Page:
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Civil Rights in the United States - Essay Example

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It is considered that Martin Luther King was the only one responsible to start a traditional concept of civil rights towards a new level of intensity, but reality says he gave rise to two perceptions, i.e., opposed to Luther King was the fear followed by J…
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Civil Rights in the United States
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Download file to see previous pages This perception was the main reason to insist Hoover to use violence as a weapon to gain communists trust in the Civil Rights Movement.
The origin of Civil Rights were established with a dual perspective in the wake of the Montgomery bus boycott, hoped to convince the students to join their organizations, as student branches or auxiliaries. It was in 1960s that under the influence of civil rights movement students chose to remain independent, establishing the Student Nonviolent Coordinating Committee (SNCC) which attracted hundreds of young men and women from across the country who were willing to risk their lives for freedom. Following passage of the Civil Rights Act of 1964 and the Voting Rights Act of 1965, civil rights activists increasingly turned their attention from the
rural South to the urban North, and toward economic opportunity. (Plummer, 2003, p. 222) By the late 1960s it no longer advocated nonviolence or stood under the emblem of black and white working together. Instead, it called for black power. While some perceived this shift as a dramatic rejection of its core principles, others contend that the call for black power was consistent with the front line role that SNCC had played since its birth and its insistence that the nation speed up the pace of change. (Levy, 1998, p. 14)
Civil Rights under Kennedy's era depicts the picture adopted as an organized approach, thereby attracting black southern support for his foreign and economic policies but Civil rights forces responded to Kennedy's lethargy by developing new ways to pressure him to live up to his promises. Most prominently, the Congress of Racial Equality (CORE) announced that it would stage a freedom ride. This was not it; to make matters worse, Mississippi, with its long history of execution, lay ahead. The prospect of violence prompted the Kennedy administration to broker a deal with Mississippi whereby the governor promised to protect the riders from their moment of entry into the Magnolia State until their arrival in the state capital. In exchange, the Kennedy administration agreed to turn a deaf ear while state authorities whisked the riders from the buses ranging from trespassing to disturbing the peace. In spite of this deal, freedom riders kept traveling to Mississippi, knowing that they would end up in one of the worst prisons in the nation and they remained successful in marking important juncture in the Civil Rights. (Levy, 1998, p. 45)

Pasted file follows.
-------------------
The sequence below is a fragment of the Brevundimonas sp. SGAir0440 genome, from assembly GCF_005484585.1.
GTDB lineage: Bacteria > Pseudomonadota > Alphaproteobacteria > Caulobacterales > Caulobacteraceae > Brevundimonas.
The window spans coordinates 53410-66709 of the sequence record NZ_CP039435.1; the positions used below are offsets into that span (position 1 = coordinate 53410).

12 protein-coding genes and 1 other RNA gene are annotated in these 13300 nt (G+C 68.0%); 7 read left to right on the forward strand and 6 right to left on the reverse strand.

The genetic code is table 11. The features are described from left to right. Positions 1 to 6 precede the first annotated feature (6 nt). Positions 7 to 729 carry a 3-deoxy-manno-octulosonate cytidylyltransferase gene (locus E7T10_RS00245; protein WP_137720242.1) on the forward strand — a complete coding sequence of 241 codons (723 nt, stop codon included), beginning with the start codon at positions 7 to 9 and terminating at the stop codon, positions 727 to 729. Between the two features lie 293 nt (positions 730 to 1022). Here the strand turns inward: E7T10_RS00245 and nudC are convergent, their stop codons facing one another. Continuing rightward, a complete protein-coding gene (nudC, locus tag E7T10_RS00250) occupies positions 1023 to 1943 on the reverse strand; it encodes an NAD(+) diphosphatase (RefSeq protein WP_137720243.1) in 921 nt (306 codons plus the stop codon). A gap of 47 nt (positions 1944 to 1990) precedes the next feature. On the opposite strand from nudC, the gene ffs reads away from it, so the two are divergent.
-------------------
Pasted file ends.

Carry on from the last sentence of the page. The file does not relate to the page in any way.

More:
With this much success in approving freedom from the government, one cannot ignore the efforts and role-played by media in promoting the concept of Civil Rights in United States by presenting several addresses of the leaders on civil rights. Like in 1963, it was due to the television media that President Kennedy delivered a major television address on civil rights, which is considered as one of the most powerful and important speech by a president on race relations since Reconstruction. It was due to the speeches conducted and showed through media that the nation was motivated to follow the principle of equality and was committed to a "worldwide struggle to promote and protect the rights of all who wish to be free". (Levy, 1998, p. 21)
Women also not lagged behind and played a very prominent role in being recognized as Civil Rights freedom fighters. Women served as official representatives of local civil rights organizations and as behind-the-scenes ...Download file to see next pagesRead More
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